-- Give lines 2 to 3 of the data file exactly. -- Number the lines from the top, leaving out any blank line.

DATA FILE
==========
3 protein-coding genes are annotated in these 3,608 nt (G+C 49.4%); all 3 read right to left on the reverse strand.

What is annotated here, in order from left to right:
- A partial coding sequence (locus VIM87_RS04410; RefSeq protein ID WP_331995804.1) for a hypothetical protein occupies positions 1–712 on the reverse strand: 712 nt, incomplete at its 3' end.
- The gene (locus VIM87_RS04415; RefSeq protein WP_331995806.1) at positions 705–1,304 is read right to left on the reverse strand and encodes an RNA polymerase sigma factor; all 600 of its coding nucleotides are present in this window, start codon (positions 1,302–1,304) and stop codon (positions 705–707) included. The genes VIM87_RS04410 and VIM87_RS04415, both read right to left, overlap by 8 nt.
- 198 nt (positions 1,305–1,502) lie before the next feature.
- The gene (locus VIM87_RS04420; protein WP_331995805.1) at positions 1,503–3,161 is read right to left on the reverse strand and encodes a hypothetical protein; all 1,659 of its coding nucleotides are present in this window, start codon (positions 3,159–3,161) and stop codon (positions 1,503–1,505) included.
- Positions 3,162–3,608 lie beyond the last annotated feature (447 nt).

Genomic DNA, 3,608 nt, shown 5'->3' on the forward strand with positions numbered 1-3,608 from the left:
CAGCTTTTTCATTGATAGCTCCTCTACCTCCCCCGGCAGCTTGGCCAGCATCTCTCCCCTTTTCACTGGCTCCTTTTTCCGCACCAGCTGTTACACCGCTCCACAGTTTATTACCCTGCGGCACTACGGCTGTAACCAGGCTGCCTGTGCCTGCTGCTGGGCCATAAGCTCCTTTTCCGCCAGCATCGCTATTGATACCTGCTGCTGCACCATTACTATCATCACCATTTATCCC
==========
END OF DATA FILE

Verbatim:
What is annotated here, in order from left to right:
- A partial coding sequence (locus VIM87_RS04410; RefSeq protein ID WP_331995804.1) for a hypothetical protein occupies positions 1–712 on the reverse strand: 712 nt, incomplete at its 3' end.